High-Order Harmonic Generation in Liquid Targets with Bicircularly Polarized Laser Fields
High-order harmonic generation (HHG) is an optical phenomenon that occurs when intense laser pulses interact with liquid targets. This nonlinear and nonperturbative process has been studied extensively in recent years, but traditional methods for simulating HHG in liquids have suffered from poor computational efficiency.
A recent study has developed a more efficient numerical method based on statistical mechanics in two-dimensional space. This method accurately reproduces experimental results and allows researchers to better understand the complex dynamics of HHG in liquids.
In addition to traditional linearly polarized laser fields, the study also explored HHG in bicircularly polarized 1ω + 3ω laser fields, which have both clockwise and counter-clockwise rotations. The results showed that near-circularly polarized harmonics can be generated in the counter-rotating driving lasers.
The energy cutoff of HHG, which refers to the maximum energy of the harmonics produced, was found to be similar in both the counter-rotating and corotating driving lasers and depends on both the laser field strength and wavelength.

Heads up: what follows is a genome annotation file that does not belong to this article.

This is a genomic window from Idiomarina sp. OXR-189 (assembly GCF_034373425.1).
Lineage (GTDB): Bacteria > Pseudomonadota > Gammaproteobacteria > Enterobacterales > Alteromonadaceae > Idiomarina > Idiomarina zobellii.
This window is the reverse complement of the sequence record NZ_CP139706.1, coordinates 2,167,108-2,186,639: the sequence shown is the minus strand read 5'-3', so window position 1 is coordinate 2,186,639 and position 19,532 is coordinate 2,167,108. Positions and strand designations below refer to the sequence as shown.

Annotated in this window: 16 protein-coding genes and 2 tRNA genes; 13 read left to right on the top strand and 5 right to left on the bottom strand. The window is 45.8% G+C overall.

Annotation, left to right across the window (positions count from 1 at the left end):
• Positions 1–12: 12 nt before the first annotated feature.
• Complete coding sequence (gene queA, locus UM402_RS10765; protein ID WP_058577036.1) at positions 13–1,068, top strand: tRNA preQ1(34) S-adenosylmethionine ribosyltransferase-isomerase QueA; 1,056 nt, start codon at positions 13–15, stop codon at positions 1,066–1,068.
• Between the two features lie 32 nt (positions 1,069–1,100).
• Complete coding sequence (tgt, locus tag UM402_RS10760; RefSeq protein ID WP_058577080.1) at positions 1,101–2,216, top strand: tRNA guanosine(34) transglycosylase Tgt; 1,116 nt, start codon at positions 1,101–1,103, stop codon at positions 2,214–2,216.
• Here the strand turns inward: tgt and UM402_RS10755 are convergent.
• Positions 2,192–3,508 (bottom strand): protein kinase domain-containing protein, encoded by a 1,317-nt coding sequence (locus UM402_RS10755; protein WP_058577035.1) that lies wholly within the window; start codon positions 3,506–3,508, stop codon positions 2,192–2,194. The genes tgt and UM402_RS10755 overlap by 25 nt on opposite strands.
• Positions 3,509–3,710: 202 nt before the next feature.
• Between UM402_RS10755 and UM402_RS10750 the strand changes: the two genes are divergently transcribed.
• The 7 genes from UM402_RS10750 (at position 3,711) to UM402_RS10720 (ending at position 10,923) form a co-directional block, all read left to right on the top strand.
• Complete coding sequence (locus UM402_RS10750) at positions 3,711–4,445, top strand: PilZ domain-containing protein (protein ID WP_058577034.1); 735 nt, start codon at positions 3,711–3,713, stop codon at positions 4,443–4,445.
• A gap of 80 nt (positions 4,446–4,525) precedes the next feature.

This study opens the door for controlling ultrafast electron dynamics in liquids by manipulating laser fields. The ability to generate near-circularly polarized harmonics has potential applications in a range of fields, including spectroscopy and imaging.
By developing a more efficient numerical method and exploring HHG in new types of laser fields, this research has advanced our understanding of the fundamental physics of HHG in liquids. Future work will likely build on these results to further improve our ability to control and manipulate this important optical phenomenon.
In conclusion, HHG in liquids in bicircularly polarized laser fields is a complex and fascinating area of study, and recent advancements have the potential to revolutionize our ability to control and understand this phenomenon. Further research will continue to shed light on the underlying physics and reveal new applications for HHG in liquids.